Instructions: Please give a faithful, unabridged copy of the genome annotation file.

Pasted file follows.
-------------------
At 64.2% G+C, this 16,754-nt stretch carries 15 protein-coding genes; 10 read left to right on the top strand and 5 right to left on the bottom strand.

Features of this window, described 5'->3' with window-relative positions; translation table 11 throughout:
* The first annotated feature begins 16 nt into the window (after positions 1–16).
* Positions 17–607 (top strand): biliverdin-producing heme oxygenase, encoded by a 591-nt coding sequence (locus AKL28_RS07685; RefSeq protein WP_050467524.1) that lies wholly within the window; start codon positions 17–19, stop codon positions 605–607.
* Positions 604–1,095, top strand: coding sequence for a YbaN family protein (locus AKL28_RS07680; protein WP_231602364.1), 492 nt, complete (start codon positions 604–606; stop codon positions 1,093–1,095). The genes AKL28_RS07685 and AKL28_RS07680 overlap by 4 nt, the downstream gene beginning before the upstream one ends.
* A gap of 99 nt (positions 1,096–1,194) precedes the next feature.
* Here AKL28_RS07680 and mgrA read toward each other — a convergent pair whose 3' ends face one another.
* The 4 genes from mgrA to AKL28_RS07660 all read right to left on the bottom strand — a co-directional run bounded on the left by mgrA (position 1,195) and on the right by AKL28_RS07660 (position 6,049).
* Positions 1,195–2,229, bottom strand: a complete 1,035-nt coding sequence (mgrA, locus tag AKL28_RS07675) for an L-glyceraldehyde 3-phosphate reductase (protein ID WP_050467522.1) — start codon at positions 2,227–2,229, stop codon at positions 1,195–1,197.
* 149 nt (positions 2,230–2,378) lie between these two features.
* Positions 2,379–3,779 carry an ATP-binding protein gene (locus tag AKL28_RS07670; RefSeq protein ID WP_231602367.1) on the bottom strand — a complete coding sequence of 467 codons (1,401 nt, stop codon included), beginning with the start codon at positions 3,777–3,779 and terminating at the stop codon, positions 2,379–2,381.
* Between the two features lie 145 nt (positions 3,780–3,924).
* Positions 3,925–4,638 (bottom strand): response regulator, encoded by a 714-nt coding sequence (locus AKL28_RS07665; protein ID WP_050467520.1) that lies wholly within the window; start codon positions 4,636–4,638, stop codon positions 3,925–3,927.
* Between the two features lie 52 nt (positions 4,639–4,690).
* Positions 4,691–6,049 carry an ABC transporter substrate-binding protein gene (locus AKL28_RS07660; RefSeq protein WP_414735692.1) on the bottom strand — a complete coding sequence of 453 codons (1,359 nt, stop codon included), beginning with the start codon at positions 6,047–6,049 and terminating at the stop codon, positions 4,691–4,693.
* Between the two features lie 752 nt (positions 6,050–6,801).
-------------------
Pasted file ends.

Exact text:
At 64.2% G+C, this 16,754-nt stretch carries 15 protein-coding genes; 10 read left to right on the top strand and 5 right to left on the bottom strand.

Features of this window, described 5'->3' with window-relative positions; translation table 11 throughout:
* The first annotated feature begins 16 nt into the window (after positions 1–16).
* Positions 17–607 (top strand): biliverdin-producing heme oxygenase, encoded by a 591-nt coding sequence (locus AKL28_RS07685; RefSeq protein WP_050467524.1) that lies wholly within the window; start codon positions 17–19, stop codon positions 605–607.
* Positions 604–1,095, top strand: coding sequence for a YbaN family protein (locus AKL28_RS07680; protein WP_231602364.1), 492 nt, complete (start codon positions 604–606; stop codon positions 1,093–1,095). The genes AKL28_RS07685 and AKL28_RS07680 overlap by 4 nt, the downstream gene beginning before the upstream one ends.
* A gap of 99 nt (positions 1,096–1,194) precedes the next feature.
* Here AKL28_RS07680 and mgrA read toward each other — a convergent pair whose 3' ends face one another.
* The 4 genes from mgrA to AKL28_RS07660 all read right to left on the bottom strand — a co-directional run bounded on the left by mgrA (position 1,195) and on the right by AKL28_RS07660 (position 6,049).
* Positions 1,195–2,229, bottom strand: a complete 1,035-nt coding sequence (mgrA, locus tag AKL28_RS07675) for an L-glyceraldehyde 3-phosphate reductase (protein ID WP_050467522.1) — start codon at positions 2,227–2,229, stop codon at positions 1,195–1,197.
* 149 nt (positions 2,230–2,378) lie between these two features.
* Positions 2,379–3,779 carry an ATP-binding protein gene (locus tag AKL28_RS07670; RefSeq protein ID WP_231602367.1) on the bottom strand — a complete coding sequence of 467 codons (1,401 nt, stop codon included), beginning with the start codon at positions 3,777–3,779 and terminating at the stop codon, positions 2,379–2,381.
* Between the two features lie 145 nt (positions 3,780–3,924).
* Positions 3,925–4,638 (bottom strand): response regulator, encoded by a 714-nt coding sequence (locus AKL28_RS07665; protein ID WP_050467520.1) that lies wholly within the window; start codon positions 4,636–4,638, stop codon positions 3,925–3,927.
* Between the two features lie 52 nt (positions 4,639–4,690).
* Positions 4,691–6,049 carry an ABC transporter substrate-binding protein gene (locus AKL28_RS07660; RefSeq protein WP_414735692.1) on the bottom strand — a complete coding sequence of 453 codons (1,359 nt, stop codon included), beginning with the start codon at positions 6,047–6,049 and terminating at the stop codon, positions 4,691–4,693.
* Between the two features lie 752 nt (positions 6,050–6,801).